While it might sound counter-intuitive sometimes it’s worth using Zen’s ult BEFORE you’re near your team as that extra speed means you might get to them for one last push or to put a hold on the cart or capture point.

There are times where Zen’s Transcendence feels like it lacks a little something to make the difference. The philosophy behind it makes perfect sense, but I wonder if it would be too powerful if he also exuded a slight discord effect on enemies who fell within his aura. Zen’s inability to attack in any way during Transcendence and acting as the front of a push, when he’s not usually a front line character feels a little incongruent compared to how he normally plays.

While I’m sure Blizzard might tweak Zenyatta in the future to better work with the change of the other heroes, I feel that he is one of the closest things I can think of when it comes to perfect game design.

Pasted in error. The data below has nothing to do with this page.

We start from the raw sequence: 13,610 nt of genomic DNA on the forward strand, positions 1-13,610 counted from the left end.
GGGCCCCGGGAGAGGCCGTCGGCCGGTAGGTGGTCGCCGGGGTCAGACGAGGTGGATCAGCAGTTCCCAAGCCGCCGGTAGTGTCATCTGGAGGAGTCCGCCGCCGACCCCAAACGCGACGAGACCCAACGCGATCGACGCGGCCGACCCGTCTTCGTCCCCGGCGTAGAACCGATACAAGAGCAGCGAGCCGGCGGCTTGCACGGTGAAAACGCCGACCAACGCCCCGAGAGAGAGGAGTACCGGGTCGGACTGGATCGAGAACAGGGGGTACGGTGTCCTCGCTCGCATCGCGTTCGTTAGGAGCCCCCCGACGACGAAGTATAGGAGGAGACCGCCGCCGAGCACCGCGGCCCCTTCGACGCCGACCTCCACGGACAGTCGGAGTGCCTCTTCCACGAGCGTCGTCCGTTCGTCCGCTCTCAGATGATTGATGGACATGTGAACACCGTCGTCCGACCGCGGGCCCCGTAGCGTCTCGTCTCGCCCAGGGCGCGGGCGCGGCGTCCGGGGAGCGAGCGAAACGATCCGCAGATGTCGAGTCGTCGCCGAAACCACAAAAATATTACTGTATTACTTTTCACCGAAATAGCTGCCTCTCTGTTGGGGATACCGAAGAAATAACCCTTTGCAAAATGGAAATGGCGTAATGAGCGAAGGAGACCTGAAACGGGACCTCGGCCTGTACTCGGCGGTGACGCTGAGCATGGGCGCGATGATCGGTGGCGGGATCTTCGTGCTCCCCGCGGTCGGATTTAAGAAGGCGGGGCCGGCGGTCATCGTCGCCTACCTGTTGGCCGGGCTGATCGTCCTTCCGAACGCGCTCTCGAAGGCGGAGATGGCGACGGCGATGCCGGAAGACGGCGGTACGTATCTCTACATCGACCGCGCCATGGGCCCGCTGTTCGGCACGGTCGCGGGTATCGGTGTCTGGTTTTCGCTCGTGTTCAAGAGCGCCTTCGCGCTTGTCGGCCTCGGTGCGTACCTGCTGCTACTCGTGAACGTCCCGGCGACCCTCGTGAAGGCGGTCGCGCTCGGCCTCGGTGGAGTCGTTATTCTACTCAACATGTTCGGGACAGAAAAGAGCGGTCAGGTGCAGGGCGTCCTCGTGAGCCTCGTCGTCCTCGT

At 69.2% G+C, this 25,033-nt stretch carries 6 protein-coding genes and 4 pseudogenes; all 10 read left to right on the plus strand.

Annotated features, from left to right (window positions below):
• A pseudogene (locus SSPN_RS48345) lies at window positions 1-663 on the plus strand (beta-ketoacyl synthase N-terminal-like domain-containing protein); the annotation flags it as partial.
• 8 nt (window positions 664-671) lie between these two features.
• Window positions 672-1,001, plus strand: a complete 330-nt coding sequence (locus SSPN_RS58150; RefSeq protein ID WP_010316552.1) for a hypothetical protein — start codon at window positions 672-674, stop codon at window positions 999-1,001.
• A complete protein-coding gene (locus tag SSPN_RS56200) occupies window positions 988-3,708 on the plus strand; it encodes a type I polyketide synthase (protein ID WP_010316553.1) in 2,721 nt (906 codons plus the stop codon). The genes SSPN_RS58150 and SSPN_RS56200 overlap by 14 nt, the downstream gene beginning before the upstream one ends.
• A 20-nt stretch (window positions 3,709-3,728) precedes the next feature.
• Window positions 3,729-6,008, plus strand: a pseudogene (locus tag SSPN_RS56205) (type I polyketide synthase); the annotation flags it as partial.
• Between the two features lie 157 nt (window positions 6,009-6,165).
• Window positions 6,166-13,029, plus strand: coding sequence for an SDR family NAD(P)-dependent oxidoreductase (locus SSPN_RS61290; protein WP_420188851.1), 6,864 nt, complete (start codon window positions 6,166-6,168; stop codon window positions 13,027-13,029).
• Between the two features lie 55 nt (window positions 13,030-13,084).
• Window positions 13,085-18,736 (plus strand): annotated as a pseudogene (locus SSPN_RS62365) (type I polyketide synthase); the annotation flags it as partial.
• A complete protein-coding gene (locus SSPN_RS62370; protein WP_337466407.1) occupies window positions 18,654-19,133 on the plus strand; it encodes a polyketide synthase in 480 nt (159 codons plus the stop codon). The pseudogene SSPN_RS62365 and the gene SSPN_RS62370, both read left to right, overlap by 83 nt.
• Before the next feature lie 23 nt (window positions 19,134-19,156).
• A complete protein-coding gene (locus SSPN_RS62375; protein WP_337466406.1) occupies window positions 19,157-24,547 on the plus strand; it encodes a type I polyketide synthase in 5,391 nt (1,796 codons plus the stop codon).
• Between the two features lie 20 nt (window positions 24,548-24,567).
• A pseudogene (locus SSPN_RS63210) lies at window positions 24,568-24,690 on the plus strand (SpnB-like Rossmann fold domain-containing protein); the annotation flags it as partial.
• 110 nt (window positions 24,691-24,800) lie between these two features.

From his appearance, to his story, his abilities and his team interaction mechanically or otherwise, Zen feels, if you will excuse the pun, in harmony.

Overwatch trumpets the theme that heroes come in all shapes and sizes and Zenyatta is the kind of character I would love to see in more entertainment. Hopefully there will be an animated short for Zen sooner than later.

When so much tells us a hero is someone who brazenly dominates a situation it can be hard to remember that it’s not the only way to get things done. Don’t underestimate a soft spoken robot who has the patience to help people.

The world could always use more heroes.

Take care.

Until next time.